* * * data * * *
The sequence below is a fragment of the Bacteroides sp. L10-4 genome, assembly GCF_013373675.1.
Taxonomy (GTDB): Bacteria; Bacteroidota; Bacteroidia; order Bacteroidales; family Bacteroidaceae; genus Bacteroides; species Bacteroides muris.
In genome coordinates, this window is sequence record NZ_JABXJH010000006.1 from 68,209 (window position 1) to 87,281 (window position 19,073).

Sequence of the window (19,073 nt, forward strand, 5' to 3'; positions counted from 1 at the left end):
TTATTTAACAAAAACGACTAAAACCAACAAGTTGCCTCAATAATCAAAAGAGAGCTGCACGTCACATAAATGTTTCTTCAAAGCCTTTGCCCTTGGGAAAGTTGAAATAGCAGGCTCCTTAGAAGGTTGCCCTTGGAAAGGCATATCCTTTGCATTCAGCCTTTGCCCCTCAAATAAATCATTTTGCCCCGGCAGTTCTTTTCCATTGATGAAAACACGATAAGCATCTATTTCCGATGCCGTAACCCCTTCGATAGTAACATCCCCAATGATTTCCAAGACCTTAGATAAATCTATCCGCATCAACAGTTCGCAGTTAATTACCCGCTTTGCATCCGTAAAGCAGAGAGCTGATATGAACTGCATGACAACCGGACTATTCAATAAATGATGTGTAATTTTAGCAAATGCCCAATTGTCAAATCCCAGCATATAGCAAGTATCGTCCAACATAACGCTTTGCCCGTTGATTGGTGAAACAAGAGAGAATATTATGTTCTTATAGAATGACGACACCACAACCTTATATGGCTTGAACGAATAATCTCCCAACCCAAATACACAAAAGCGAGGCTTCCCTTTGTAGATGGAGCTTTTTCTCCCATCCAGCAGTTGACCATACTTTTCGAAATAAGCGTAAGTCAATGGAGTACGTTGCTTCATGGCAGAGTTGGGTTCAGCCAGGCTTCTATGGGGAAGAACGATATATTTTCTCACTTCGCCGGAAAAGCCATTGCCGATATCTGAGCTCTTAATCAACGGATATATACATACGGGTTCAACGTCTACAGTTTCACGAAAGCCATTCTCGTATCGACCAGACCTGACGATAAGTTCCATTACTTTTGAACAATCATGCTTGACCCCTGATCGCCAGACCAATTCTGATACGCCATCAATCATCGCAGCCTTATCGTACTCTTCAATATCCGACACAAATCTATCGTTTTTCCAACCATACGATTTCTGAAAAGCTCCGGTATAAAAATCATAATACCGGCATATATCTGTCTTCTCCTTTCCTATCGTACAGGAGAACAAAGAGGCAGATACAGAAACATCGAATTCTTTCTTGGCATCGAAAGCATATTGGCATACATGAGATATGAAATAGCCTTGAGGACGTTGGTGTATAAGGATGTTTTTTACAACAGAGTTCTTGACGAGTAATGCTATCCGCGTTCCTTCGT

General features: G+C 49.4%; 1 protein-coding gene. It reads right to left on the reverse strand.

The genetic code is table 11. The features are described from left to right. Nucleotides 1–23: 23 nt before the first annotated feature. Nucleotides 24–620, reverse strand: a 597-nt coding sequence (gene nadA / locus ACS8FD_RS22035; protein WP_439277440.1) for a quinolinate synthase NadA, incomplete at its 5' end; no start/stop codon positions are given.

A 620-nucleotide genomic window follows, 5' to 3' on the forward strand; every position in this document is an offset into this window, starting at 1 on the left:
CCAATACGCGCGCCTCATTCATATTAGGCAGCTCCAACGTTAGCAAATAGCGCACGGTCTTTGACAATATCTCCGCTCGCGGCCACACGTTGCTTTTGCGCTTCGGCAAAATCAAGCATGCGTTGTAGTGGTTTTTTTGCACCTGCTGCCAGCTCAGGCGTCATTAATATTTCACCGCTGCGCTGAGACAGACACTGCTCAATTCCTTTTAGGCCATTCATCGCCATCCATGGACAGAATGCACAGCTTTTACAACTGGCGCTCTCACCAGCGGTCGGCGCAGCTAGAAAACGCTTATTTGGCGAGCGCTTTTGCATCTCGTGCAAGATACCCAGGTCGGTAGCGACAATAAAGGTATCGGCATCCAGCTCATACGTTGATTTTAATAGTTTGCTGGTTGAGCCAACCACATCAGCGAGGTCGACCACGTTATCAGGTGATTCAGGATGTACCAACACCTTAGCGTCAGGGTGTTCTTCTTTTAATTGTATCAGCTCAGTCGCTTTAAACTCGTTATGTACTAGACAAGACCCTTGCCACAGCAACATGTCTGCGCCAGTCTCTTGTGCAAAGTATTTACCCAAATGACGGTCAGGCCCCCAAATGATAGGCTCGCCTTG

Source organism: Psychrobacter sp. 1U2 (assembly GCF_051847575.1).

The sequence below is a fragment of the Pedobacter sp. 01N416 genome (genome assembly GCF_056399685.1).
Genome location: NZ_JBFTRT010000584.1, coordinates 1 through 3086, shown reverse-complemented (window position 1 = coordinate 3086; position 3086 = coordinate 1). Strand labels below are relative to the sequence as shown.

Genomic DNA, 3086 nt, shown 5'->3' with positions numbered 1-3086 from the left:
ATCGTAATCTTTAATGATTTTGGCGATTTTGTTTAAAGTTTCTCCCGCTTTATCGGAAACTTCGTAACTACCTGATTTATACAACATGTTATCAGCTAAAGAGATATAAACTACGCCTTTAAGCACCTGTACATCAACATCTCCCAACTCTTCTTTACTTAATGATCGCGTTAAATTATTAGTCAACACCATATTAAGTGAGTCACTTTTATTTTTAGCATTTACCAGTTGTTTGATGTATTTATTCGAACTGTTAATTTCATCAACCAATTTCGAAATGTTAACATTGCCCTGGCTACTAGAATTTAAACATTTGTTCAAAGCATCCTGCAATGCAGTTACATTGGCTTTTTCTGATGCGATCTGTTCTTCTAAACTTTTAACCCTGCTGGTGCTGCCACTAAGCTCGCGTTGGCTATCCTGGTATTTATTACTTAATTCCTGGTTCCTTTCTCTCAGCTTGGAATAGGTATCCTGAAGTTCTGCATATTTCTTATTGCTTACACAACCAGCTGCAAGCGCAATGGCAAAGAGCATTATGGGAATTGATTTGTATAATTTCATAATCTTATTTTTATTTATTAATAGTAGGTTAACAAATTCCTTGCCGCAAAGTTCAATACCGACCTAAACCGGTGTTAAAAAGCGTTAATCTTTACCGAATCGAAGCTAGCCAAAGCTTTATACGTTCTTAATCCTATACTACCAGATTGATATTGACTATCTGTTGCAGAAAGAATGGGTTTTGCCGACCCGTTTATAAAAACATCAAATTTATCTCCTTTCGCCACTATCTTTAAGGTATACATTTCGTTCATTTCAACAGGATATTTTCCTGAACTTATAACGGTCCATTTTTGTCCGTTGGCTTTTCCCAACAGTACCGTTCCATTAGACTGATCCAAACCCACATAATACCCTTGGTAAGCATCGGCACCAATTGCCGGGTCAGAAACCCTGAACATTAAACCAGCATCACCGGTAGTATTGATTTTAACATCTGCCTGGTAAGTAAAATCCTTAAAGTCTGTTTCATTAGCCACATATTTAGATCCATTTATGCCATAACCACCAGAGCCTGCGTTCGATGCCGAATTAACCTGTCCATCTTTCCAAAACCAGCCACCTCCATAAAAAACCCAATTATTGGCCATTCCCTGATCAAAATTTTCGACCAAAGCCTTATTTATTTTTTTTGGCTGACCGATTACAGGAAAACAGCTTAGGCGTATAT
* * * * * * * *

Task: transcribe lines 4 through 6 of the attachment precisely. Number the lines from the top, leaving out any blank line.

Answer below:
Sequence of the window (19,073 nt, forward strand, 5' to 3'; positions counted from 1 at the left end):
TTATTTAACAAAAACGACTAAAACCAACAAGTTGCCTCAATAATCAAAAGAGAGCTGCACGTCACATAAATGTTTCTTCAAAGCCTTTGCCCTTGGGAAAGTTGAAATAGCAGGCTCCTTAGAAGGTTGCCCTTGGAAAGGCATATCCTTTGCATTCAGCCTTTGCCCCTCAAATAAATCATTTTGCCCCGGCAGTTCTTTTCCATTGATGAAAACACGATAAGCATCTATTTCCGATGCCGTAACCCCTTCGATAGTAACATCCCCAATGATTTCCAAGACCTTAGATAAATCTATCCGCATCAACAGTTCGCAGTTAATTACCCGCTTTGCATCCGTAAAGCAGAGAGCTGATATGAACTGCATGACAACCGGACTATTCAATAAATGATGTGTAATTTTAGCAAATGCCCAATTGTCAAATCCCAGCATATAGCAAGTATCGTCCAACATAACGCTTTGCCCGTTGATTGGTGAAACAAGAGAGAATATTATGTTCTTATAGAATGACGACACCACAACCTTATATGGCTTGAACGAATAATCTCCCAACCCAAATACACAAAAGCGAGGCTTCCCTTTGTAGATGGAGCTTTTTCTCCCATCCAGCAGTTGACCATACTTTTCGAAATAAGCGTAAGTCAATGGAGTACGTTGCTTCATGGCAGAGTTGGGTTCAGCCAGGCTTCTATGGGGAAGAACGATATATTTTCTCACTTCGCCGGAAAAGCCATTGCCGATATCTGAGCTCTTAATCAACGGATATATACATACGGGTTCAACGTCTACAGTTTCACGAAAGCCATTCTCGTATCGACCAGACCTGACGATAAGTTCCATTACTTTTGAACAATCATGCTTGACCCCTGATCGCCAGACCAATTCTGATACGCCATCAATCATCGCAGCCTTATCGTACTCTTCAATATCCGACACAAATCTATCGTTTTTCCAACCATACGATTTCTGAAAAGCTCCGGTATAAAAATCATAATACCGGCATATATCTGTCTTCTCCTTTCCTATCGTACAGGAGAACAAAGAGGCAGATACAGAAACATCGAATTCTTTCTTGGCATCGAAAGCATATTGGCATACATGAGATATGAAATAGCCTTGAGGACGTTGGTGTATAAGGATGTTTTTTACAACAGAGTTCTTGACGAGTAATGCTATCCGCGTTCCTTCGT

General features: G+C 49.4%; 1 protein-coding gene. It reads right to left on the reverse strand.